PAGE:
Nineteen-ninety-six was my last year racing the AMA Amateur National at Lorettas Lynn’s. Back then, Loretta’s was all that mattered. Sure, there was Ponca City, the Mini Olympics, Mammoth, and the like, but Loretta’s was the coup de grace. It was what I daydreamed about all year even if it was months and months away. It was considered the only major championship back then instead of the incredible amount of “titles” handed out these days. More importantly, 1996 was also lining up to be my best shot at actually winning.
Through the Area and Regional qualifying races, I raced all four of the B Stock and Modified classes (125 and 250). I ran through those like Sherman through Georgia (stay in school kids), winning every moto along the way and felt good about my chances that August. I knew I would face a few heavyweights in Nick Wey and Mark Burkhart, but AMA Ntional Championships aren’t supposed to come easy. I was always a better big bike rider so I decided to race the 250 B classes in hopes of my first title.
Once we arrived, things were going to plan. Practice was all good and I knew who I would need to beat. Burkhart was a holeshot machine and I knew that I would need to get out with him in each moto if I wanted to beat him. He had been running amuck that year, racking up wins all across the Northeast and Midwest. Following along the Cycle News results, he and Nick Wey were basically the people to beat if you were an amateur. Even the A class riders were unable to match pace when given a head start on staggered gates. They were both on the radar of factory supported pro teams, Nick Wey looking to join Mitch Payton’s Pro Circuit Kawasaki team and Burkhart tied to the Honda of Troy effort. They were the real deal.
In the 250 B Modified class, I was simply unable to match Burkhart’s impeccable starts and by the time I got to second place, he was a ghost. I made his life easy on him with my poor starts, giving him a moto sweep while I took three-straight seconds. As for Nick Wey, he didn’t race the 250 B Modified class against us, instead racing 125 Schoolboy (which he won), but he did face both Mark and I in the 250 B Stock class. Nick got us, although we battled much more closely in that class. One of the motos we all finished within a couple seconds of each other, pushing hard for the entire race.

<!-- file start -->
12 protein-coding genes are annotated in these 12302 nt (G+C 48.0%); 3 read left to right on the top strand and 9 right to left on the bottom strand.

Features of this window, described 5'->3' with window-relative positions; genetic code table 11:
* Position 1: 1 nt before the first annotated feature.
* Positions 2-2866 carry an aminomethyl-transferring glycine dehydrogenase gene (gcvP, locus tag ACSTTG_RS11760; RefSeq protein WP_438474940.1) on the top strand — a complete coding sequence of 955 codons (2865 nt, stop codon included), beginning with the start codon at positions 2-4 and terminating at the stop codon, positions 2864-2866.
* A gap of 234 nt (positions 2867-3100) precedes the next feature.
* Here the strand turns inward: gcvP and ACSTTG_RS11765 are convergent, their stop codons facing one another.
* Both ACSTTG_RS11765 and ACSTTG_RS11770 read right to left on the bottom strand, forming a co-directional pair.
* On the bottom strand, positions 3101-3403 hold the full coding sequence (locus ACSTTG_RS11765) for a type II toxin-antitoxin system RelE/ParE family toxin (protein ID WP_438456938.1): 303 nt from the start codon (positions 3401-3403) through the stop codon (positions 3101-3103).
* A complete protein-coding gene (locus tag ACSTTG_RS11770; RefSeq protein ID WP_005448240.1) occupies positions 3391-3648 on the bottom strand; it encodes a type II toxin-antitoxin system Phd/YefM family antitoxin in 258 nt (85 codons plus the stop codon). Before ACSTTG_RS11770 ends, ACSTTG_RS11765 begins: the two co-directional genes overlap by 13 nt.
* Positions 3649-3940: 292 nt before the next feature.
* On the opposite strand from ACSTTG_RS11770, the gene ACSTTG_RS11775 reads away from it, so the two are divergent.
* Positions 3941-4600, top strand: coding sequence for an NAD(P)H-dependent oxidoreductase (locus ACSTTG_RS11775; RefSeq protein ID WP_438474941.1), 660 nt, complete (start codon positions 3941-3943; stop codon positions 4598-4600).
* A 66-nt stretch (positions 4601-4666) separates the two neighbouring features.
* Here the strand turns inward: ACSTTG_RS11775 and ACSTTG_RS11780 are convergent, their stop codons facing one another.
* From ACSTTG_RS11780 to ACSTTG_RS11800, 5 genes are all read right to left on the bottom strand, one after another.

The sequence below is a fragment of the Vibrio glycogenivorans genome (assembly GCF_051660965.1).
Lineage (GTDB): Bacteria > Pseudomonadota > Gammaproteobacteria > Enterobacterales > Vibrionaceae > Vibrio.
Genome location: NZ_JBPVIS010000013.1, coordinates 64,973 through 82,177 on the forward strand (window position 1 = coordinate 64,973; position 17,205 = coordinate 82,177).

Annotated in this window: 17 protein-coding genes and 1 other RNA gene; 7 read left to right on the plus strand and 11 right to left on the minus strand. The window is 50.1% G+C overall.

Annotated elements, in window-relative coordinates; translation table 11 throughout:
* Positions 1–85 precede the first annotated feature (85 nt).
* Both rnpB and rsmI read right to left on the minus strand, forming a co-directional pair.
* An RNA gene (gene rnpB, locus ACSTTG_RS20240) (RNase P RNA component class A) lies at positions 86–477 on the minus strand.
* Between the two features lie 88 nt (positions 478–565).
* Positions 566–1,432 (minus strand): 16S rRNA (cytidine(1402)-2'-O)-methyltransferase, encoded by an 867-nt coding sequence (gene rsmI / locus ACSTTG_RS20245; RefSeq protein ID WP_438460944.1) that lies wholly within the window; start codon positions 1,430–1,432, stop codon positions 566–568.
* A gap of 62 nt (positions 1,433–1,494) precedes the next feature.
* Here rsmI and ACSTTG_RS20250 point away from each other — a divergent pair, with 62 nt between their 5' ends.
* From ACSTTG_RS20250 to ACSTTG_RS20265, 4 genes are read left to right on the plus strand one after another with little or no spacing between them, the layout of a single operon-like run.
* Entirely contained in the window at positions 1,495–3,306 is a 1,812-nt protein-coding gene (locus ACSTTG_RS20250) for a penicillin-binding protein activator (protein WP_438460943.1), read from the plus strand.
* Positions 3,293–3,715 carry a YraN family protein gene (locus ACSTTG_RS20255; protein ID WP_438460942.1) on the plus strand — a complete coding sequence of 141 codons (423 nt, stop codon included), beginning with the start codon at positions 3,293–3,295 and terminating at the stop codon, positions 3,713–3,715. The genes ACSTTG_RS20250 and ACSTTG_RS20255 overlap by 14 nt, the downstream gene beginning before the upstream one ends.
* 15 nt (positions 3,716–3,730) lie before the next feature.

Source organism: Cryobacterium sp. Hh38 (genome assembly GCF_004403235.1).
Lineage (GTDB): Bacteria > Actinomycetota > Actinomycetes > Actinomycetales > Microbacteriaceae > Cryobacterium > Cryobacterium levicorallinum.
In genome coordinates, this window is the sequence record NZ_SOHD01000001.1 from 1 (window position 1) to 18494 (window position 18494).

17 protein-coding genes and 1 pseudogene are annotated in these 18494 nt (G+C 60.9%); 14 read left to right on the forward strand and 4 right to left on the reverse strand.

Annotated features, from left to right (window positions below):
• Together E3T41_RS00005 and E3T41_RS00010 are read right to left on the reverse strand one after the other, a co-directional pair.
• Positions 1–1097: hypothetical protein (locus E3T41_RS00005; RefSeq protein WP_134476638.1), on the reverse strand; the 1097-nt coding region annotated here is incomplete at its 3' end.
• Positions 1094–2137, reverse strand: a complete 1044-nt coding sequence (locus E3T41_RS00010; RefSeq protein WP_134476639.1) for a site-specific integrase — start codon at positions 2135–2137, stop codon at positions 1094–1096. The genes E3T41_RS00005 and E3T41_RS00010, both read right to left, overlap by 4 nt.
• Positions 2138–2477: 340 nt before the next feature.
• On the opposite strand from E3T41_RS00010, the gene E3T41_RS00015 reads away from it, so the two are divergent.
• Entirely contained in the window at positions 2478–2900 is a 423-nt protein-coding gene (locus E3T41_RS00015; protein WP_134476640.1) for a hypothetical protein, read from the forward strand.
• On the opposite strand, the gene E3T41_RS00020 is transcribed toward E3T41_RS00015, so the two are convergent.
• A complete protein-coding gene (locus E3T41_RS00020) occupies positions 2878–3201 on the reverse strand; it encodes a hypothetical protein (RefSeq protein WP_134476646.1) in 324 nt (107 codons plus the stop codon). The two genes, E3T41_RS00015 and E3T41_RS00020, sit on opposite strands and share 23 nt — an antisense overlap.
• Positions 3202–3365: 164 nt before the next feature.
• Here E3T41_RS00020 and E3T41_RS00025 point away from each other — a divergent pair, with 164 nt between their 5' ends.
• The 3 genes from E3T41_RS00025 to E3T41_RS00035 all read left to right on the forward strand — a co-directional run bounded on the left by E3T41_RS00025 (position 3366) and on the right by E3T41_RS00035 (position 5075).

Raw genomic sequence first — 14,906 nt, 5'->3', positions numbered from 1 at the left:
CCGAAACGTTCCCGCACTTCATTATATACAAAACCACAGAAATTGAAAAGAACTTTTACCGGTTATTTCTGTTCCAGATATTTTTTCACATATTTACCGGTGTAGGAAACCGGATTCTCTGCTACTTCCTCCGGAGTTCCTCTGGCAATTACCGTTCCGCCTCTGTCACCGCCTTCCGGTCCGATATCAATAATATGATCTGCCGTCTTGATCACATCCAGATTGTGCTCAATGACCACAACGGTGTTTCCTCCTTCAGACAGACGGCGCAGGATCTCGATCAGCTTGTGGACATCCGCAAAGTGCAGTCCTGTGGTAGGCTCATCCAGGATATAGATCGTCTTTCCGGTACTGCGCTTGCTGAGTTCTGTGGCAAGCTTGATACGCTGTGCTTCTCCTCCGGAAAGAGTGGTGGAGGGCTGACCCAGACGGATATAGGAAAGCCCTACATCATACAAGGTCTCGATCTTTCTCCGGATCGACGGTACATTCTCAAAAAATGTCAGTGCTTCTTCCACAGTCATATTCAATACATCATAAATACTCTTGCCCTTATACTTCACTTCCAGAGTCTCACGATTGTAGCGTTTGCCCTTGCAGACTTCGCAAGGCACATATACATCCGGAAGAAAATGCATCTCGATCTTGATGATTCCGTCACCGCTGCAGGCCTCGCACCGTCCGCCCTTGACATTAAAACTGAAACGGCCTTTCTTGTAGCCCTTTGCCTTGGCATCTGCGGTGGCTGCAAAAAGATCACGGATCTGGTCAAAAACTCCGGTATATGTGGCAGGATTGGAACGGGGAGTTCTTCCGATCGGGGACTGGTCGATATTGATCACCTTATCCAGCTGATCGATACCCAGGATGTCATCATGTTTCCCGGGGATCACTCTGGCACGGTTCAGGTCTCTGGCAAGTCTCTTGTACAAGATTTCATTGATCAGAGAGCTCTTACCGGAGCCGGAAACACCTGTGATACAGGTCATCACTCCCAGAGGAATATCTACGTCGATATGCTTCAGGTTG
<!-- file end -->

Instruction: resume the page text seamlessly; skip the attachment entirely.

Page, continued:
That was my last year at Loretta’s as I turned pro that fall and went directly into supercross that February. There was talk of staying down for another year on the Team Green program to race the A classes but when that didn’t materialize, I headed towards my dream of racing the big boys. As for Mark, he would spend a couple of years in the pros, but was never really able to make the next step. Nick Wey went on to a very successful career spanning nearly 20 years. Nick and I remain close friends to this day.
There was another rider from the B class who opened the door for us to win. Ricky Carmichael moved up from the B classes following Lake Whitney. He thoroughly punished me in Texas as I finished a lonely runner up. He then moved to the A class, and went to Loretta Lynn’s in 1996 for his final trip before racing the final two pro Nationals that season. As for his Loretta’s week, he would crash big in the first moto and struggle back to a 12th place finish in 125 A Stock. That would be his only folly, though, as he stormed to five more moto wins that week but with the 12th, he would only take home one title that final year. Something tells me his 15 pro titles give him some solace.
The A Modified classes hosted the likes of Casey Johnson, Chris Wheeler, and Charley Bogard. They were already racing the Pro class and Loretta’s was their last hurrah amongst the amateurs. Casey Johnson would go on to win several supercross races in his career and Chris Wheeler is currently the man behind Suzuki motocross in America.
We all have moved on and retired from our racing days, but found our way to stay in this sport. Mark Burkhart was a rep for several distribution companies, Nick Wey is a rider coach for several top racers, and I am entrenched with the Fly Racing brand. We have new goals and pressing concerns to deal with but you can bet that every August, a small part of us still gets butterflies thinking about that legendary ranch down in Tennessee.